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Question and Answer Session
A. Thomas McLellan, White House Office of National Drug Control Policy

This is an edited manuscript, with changes made to clarify, but not alter, the meaning of the exchanges.

Mark Constas: … In an earlier part of your talk you mentioned the problem of comorbidities. I wonder if you could give us an indication around, with the problem of comorbidities, how prevalent it is, and how you’re going to deal with that as you try to move forward with this policy, both to educate the public and to structure the research program that can support interventions.

Tom McLellan: So I’m saying to you that I’ve got a really bad problem, and you’re saying you think you could add comorbidity, then you’ve got a real problem. [laughter] Well, here are the facts about comorbidity. One is you go to Google and you put in dual disorder and you’re going to see hypertension and diabetes, because that is about the most prevalent form of dual disorder. In our field, behavioral health, in round numbers, 40 to 60 percent of people who have a substance abuse diagnosis, also have some additional mental health diagnosis, typically, depression, anxiety, or a phobia. And just flip it. About 40 to 60 percent of people in any mental health clinic have a cocaine, opiate, alcohol or marijuana problem. Cigarette dependence as well. So it is quite prevalent. The reason dual disorder is a problem is less because of the available medications or therapies or personnel that deal with them, it is primarily because of the separate payment structure for mental health and substance abuse. The payment structure seemingly demands segregation, and unfortunately the patients don’t come that way. So notice how I have repeated back in a much more artful way the nature of the problem, but have not given you an answer. I don’t know what we are going to do. But it doesn’t make it easier.

Timothy Curby: Very interesting talk. One thing that comes to mind is that it seems to me that the elephant in the room is that you’re dealing, at least in many instances, with an illegal substance. If we were talking about, to use an extreme example, criminal activity as a chronic illness, would we tolerate, "Oh, I just stole a little bit." even while I was on this? I guess what I am asking, is if you’re talking about cocaine, or something like that, how does this model work for a little bit of use, in a situation where they would still be using an illegal substance?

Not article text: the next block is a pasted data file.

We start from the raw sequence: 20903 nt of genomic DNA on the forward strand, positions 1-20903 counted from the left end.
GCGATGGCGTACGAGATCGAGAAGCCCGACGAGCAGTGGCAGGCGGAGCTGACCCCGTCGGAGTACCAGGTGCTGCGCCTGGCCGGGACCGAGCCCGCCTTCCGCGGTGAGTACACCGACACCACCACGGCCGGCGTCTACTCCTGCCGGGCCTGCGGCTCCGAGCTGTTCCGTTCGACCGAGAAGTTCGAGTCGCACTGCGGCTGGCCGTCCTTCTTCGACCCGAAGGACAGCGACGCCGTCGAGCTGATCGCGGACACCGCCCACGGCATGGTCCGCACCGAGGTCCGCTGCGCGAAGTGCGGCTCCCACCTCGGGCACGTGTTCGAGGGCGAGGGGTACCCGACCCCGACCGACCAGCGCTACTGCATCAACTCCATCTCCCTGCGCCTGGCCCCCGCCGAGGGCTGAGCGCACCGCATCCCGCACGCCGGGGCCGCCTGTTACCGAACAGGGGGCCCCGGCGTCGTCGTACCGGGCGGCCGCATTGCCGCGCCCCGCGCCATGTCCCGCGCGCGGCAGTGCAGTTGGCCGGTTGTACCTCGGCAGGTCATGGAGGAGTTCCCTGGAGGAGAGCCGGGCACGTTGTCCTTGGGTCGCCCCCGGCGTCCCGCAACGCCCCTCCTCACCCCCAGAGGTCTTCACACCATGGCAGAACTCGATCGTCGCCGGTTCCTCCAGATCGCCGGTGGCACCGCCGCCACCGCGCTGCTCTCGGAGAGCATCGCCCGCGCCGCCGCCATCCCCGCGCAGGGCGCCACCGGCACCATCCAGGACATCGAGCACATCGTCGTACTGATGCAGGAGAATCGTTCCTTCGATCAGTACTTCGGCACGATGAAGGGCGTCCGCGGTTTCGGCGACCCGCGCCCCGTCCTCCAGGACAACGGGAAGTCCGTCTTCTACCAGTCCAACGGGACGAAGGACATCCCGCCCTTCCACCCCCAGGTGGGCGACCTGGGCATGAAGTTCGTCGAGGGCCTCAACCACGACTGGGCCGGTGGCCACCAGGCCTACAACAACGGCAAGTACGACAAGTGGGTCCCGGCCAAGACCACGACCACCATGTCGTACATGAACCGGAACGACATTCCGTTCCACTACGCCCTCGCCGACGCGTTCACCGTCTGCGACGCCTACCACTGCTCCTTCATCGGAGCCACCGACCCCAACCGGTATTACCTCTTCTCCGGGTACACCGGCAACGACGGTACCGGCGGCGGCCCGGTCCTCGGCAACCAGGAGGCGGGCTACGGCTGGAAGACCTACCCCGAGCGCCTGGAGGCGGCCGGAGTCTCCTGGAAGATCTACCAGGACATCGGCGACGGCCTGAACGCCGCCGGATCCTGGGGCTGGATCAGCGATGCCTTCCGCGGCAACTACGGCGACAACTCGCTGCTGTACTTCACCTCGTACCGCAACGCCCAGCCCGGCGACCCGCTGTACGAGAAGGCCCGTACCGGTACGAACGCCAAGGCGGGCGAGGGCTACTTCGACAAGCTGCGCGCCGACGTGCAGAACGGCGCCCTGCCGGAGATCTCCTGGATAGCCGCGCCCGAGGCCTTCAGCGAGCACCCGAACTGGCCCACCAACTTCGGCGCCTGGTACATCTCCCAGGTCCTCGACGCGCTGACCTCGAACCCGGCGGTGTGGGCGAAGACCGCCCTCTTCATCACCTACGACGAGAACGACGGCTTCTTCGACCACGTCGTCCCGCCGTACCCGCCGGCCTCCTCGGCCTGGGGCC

Tom McLellan: You probably wouldn’t need treatment if you were just using a little bit. But the idea that because the substance that is associated with their medical problem is illegal, they are not entitled to medical care, is not a good idea. If a guy breaks his leg on the way out of a bank that he has just held up, I bet he still gets his leg set. Moreover, since at least 50 percent of all crimes that are committed in this country that wind up in incarceration, are drug related, you’re really crazy to simply lock up people and deny them, and society, the benefits of treatment. Believe me, we have done that. We have tried simply locking people up, and "now that will teach you. Don’t use drugs anymore." No it won’t. It doesn’t teach them. Relapse rates just came back from San Diego. Relapse rates following one year incarceration for drug-related offenders-74 percent.

And the reason that’s very significant is that failure to address the underlying drug use leads almost inevitably to the additional expense and public safety problems of rearrest and reincarceration. What San Diego and so many other places have done - and by the way this is a crime care model - they have mixed treatment with ongoing parole and immediate sanctions. So they are both punishing illegal behavior but simultaneously providing treatment for what many feel is at least one underlying contributor, if not a cause. They saved about $27,000 per client and their reincarceration rate went from 74 percent to 14 percent.

Irene McAfee: Have they thought about changing the previous plan of rehab, where instead of just going into rehab for two months or whatever, you go into rehab over a period of five years and that might be six weeks or two months, but assuming it’s not going to work the first time, second time, third time...